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HomeThe Big StoriesGovernment to be taken to court again over vaccine mandate

Government to be taken to court again over vaccine mandate

By Carlena Knight

Government will have to return to court for the second time to defend its vaccine mandate.

Attorney Lawrence Daniels, while speaking to this newsroom, revealed that he will be challenging the vaccine mandate on behalf of government workers next month.

This is just the second plaintiff to take the government to court as the Antigua and Barbuda Public Service Association (ABPSA) did so last month.

Their matter however was dismissed in the High Court as the challenge was thrown out on the grounds that the association did not have the authority to put forward the motion given the current state of emergency and that the association is reportedly not a duly registered body.

The union filed the petition for judicial review in late September after claiming that the mandatory policy was “unreasonable,” “irrational,” and “disproportionate,” among other things.

The association also sought a stay of the policy and amendment, pending the final determination by the High Court.

With this new legal battle lingering, Attorney General Steadroy ‘Cutie’ Benjamin remains confident that the government will once again come out victorious.

“I’m satisfied that when these matters are heard that the law will be properly established and at the end of the day, it will be seen that all actions contemplated and done by the government were in the interest of public health and the public safety of the nation as a whole,” Benjamin said.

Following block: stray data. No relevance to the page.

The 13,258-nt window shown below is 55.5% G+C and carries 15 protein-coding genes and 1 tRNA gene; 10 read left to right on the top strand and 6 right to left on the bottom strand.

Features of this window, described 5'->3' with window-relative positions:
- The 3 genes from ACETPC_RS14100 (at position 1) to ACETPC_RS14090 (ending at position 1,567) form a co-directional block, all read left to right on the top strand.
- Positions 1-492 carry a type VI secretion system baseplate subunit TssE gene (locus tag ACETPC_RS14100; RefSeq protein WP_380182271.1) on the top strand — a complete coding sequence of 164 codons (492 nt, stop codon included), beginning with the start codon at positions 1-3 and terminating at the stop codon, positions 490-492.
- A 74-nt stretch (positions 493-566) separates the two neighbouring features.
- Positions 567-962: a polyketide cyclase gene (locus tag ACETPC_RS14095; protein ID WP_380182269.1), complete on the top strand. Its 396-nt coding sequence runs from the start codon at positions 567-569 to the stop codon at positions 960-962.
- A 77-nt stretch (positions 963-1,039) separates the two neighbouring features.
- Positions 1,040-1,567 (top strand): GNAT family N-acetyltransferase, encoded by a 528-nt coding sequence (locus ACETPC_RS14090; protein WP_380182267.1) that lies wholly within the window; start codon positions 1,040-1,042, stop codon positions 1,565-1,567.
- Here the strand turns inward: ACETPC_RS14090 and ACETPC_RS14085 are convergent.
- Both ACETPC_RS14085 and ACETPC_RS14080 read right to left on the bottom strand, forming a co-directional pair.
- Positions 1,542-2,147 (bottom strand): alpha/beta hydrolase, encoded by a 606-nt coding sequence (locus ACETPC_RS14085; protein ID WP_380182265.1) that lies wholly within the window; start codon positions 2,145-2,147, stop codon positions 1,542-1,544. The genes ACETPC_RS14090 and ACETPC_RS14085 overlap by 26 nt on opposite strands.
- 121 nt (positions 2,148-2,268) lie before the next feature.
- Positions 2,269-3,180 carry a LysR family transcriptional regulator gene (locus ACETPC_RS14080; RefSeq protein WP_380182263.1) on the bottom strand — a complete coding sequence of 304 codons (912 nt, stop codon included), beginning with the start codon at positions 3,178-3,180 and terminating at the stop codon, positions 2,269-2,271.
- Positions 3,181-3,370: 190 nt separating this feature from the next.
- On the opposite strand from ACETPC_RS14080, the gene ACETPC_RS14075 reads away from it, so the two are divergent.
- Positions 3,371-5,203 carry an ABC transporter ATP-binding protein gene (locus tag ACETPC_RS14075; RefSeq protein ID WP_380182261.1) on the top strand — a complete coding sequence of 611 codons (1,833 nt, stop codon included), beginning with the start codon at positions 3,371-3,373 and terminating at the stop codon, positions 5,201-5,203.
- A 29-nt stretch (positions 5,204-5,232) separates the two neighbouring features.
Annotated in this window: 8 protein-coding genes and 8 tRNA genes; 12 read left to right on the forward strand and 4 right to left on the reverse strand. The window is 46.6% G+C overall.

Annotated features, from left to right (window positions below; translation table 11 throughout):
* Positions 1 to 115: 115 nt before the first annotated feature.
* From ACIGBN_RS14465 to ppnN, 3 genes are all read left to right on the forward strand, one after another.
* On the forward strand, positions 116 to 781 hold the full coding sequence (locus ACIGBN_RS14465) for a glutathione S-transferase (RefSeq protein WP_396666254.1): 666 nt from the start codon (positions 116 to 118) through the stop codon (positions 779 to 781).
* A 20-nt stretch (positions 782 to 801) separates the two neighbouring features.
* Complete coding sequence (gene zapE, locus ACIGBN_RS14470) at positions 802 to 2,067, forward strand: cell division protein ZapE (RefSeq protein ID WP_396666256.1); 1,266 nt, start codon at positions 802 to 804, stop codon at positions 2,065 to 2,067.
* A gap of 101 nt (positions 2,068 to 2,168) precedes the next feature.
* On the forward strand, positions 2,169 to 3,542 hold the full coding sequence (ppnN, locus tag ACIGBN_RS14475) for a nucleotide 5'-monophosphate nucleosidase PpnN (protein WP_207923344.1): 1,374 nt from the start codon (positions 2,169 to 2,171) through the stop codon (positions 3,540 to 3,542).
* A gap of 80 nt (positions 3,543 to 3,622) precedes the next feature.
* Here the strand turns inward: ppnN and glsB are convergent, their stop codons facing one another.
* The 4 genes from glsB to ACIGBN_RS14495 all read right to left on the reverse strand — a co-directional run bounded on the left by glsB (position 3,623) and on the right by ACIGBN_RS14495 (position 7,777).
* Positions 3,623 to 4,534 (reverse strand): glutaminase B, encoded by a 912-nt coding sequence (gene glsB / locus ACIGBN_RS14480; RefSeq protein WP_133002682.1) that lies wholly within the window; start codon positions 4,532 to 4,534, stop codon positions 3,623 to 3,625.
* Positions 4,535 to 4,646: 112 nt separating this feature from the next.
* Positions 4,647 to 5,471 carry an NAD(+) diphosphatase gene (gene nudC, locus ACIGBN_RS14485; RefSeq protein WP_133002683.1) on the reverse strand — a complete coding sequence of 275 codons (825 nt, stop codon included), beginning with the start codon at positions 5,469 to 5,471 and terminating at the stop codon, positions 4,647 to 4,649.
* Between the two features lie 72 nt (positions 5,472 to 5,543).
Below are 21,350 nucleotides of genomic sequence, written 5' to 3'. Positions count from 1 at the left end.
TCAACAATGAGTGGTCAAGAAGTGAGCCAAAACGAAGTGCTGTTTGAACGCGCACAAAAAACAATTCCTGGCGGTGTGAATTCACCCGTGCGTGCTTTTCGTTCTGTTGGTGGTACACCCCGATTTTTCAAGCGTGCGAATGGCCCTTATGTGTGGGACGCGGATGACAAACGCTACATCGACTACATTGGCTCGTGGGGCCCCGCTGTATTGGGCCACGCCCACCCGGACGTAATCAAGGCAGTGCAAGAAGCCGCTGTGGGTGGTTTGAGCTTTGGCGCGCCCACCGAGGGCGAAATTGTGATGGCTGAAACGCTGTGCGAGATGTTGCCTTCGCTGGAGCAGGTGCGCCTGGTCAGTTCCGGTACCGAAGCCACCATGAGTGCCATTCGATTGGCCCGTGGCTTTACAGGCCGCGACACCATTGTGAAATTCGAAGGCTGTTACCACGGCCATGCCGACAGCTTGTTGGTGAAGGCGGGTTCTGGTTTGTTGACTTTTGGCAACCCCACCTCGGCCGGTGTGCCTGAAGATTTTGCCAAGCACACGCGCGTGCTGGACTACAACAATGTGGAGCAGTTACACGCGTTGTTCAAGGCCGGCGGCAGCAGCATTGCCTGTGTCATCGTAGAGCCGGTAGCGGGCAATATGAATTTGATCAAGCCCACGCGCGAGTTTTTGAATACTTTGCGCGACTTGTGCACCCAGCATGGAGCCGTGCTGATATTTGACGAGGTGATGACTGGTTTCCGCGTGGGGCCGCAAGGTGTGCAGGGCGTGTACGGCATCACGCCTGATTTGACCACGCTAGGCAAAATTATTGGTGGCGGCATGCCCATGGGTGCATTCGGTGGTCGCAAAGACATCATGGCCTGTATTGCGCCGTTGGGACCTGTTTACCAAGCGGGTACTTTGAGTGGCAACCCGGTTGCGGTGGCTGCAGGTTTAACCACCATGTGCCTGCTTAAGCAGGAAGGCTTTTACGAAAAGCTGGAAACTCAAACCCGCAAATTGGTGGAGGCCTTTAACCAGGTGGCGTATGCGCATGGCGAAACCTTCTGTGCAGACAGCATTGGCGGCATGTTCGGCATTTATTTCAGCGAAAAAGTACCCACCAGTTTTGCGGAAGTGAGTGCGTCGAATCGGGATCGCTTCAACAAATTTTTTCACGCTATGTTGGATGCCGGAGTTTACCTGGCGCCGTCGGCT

Attorney Anthony Astaphan will lead the legal team for the government. He is accompanied by Attorneys Joy Dublin, Alicia Aska, RoseAnn Kim, Zachari Phillip and Carla Brooks-Harris.

The matter will be heard in Court on December 13.

The public sector mandate was first announced in September and it stipulated that all public sector workers would have to have either one dose of a Covid vaccine or be fully vaccinated before returning to work.

 Failure to do so after October 1, would result in them not being paid.

 Those unvaccinated workers who did not have a medical or religious exemption, and attempted to enter the workplace, and refused to leave when asked, would risk being fined EC$500.00 or sentenced to a month in prison.

Just last week, a similar mandate was announced by the government for the private sector.

Private sector employers were told that once they have five or more persons on staff, those employees would be required to have had at least have one dose of a Covid vaccine in order for them to continue working.

According to Information Minister Melford Nicholas, it is hoped that by November 15 private sector employees would have already had at least one dose of a Covid vaccine.

These mandates are just several measures that the government is implementing in the hopes of reaching herd immunity by year end.

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